Bouquet of yellow roses
A bouquet of yellow roses sits on the edge of the crowd gathered Wednesday, March 8, 2023, for International Women's Day at Central lakes College.
Theresa Bourke / Brainerd Dispatch

The cupcakes Despot spoke of were bright yellow, as were the roses handed out to every woman present. Colleen LeBlanc, of the American Association of University Women, explained the significance of the yellow rose to the women’s suffrage movement in the early 1900s. During that time, yellow roses were used as a sign for support for women’s right to vote.

Among other speakers Wednesday was Krystal Brodeen, head women’s basketball coach and interim athletic director at CLC. Brodeen spoke about the history of Title IX, the 1972 federal civil rights act that prohibits sex-based discrimination in any school or education program that receives funding from the federal government, and about gender inequality in the coaching and athletic professions.

Woman speaks at podium
Krystal Brodeen, head women's basketball coach and interim athletic director at Central Lakes College, speaks to a crowd gathered Wednesday, March 8, 2023, for International Women's Day at the college's Brainerd campus.
Theresa Bourke / Brainerd Dispatch

“I didn’t have a lot of female coaches growing up — or positive ones, at that,” Brodeen said. “So I am always trying to be the coach I wish I had and try to set confidence in girls and have them be their genuine selves.”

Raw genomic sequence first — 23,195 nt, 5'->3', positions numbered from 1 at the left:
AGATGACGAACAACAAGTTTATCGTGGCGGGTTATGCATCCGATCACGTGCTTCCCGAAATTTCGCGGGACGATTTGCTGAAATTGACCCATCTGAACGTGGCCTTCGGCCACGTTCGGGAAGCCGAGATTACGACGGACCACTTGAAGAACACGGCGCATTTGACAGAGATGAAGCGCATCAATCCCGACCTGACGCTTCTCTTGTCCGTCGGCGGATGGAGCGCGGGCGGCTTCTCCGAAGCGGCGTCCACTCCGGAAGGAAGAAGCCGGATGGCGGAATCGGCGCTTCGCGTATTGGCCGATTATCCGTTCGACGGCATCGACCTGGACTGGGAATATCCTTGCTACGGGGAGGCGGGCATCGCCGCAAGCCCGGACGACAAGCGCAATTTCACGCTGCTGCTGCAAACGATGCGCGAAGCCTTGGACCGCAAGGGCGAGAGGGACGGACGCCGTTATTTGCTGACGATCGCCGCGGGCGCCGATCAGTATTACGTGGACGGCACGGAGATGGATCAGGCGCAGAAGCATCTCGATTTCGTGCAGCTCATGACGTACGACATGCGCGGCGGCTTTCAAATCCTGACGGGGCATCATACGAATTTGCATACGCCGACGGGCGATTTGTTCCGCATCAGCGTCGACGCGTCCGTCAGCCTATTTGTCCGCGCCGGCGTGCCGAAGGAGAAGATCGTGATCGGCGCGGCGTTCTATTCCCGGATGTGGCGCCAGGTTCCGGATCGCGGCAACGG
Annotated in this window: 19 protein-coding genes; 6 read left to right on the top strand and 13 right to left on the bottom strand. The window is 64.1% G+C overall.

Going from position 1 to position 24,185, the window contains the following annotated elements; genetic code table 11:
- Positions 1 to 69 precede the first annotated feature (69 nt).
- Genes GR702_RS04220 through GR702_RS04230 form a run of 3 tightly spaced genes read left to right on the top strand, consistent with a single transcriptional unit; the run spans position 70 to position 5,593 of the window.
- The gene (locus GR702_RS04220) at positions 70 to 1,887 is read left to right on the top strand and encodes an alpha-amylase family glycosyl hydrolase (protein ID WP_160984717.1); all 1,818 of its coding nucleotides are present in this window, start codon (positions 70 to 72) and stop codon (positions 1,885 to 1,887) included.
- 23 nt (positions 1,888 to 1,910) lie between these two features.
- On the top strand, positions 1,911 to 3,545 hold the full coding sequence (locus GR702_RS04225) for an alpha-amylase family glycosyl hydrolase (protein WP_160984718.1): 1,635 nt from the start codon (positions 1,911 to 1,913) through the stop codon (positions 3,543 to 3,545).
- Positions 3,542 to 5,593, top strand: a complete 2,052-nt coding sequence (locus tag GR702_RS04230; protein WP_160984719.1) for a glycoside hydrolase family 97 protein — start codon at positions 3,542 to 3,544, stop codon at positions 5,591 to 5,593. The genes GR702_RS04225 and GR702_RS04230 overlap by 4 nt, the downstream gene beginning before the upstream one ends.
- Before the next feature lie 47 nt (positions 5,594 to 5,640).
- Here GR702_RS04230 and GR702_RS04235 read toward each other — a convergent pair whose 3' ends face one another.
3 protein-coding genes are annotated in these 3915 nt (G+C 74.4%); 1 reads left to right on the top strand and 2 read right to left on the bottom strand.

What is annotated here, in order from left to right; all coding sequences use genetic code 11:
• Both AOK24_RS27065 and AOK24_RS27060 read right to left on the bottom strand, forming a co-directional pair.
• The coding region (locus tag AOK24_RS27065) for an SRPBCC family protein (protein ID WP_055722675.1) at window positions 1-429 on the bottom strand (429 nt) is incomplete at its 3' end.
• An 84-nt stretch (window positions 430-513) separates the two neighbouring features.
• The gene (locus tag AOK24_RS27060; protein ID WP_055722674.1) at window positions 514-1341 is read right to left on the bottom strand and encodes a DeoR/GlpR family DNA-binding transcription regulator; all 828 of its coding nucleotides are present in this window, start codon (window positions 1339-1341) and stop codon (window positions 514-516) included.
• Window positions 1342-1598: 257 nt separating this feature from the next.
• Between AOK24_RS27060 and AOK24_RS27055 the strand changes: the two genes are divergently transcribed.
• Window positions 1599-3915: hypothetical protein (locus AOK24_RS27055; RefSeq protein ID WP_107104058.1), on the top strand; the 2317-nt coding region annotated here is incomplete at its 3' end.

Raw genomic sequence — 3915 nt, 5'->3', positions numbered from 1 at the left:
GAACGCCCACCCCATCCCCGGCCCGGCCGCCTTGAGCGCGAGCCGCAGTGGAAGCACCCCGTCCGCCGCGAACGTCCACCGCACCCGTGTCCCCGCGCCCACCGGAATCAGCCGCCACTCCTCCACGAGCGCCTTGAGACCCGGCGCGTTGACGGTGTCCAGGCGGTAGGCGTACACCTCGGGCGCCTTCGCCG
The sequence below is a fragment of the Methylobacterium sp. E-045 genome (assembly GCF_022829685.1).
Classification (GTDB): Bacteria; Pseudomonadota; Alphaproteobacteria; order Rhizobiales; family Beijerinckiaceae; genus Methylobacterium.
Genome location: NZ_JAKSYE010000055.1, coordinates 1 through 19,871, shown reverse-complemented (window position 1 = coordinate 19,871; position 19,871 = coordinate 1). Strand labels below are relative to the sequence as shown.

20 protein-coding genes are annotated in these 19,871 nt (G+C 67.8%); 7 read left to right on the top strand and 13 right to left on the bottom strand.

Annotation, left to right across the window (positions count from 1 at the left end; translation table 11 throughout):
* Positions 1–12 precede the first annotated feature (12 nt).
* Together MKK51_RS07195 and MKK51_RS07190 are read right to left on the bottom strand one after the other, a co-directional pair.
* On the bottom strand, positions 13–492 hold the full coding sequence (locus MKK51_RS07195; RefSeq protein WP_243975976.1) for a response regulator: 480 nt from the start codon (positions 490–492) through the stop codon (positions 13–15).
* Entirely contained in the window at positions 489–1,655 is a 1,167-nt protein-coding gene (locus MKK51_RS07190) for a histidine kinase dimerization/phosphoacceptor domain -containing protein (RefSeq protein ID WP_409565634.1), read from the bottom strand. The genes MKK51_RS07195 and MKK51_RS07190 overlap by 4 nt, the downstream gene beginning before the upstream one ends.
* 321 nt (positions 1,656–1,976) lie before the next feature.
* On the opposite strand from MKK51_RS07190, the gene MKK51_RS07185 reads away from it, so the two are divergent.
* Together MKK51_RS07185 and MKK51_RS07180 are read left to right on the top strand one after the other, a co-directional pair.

CLC Law Enforcement Coordinator Gae Davis talked about women in her field, while Chloe Baker, of the WeAre clinic, discussed female health care needs and struggles.

Roberts and two other CLC students — Nina Nguyen and Elena Kahler-Sinotte — spoke of women in their lives and local organizations who inspire them.

The three students were excited to see the turnout of Wednesday’s event.


“I thought we were gonna have like 10-15 people, but there’s a room full of women who are inspired and are inspiring other women,” Nguyen said. “I think it’s so cool that they came together just to prove our strength.”

Kahler-Sinotte thought it was cool to see men come out for the celebration, too, and the students lauded Student Life Director Erich Heppner for organizing the event and using his platform to lift up women at CLC.

She also appreciated all the influential women in attendance.

“I’m looking over there right now, and I’m seeing so many people that I recognize who are prominent in the community,” Kahler-Sinotte said. “So it’s good for people to know, like, ‘Oh yeah, these are people that I can go to.’ And also it’s just another way to inspire people to act.”

And that inspiration, according to Nguyen, is still needed.

“I feel like people take for granted the progress that we’ve made today,” Nguyen said. “And although it’s something to be very proud of, you can’t forget the fight that it took to get here, and you can’t forget that there’s still a fight to be had because we still need to go so much further.”

Theresa Bourke started working at the Dispatch in July 2018, covering Brainerd city government and area education, including Brainerd Public Schools and Central Lakes College.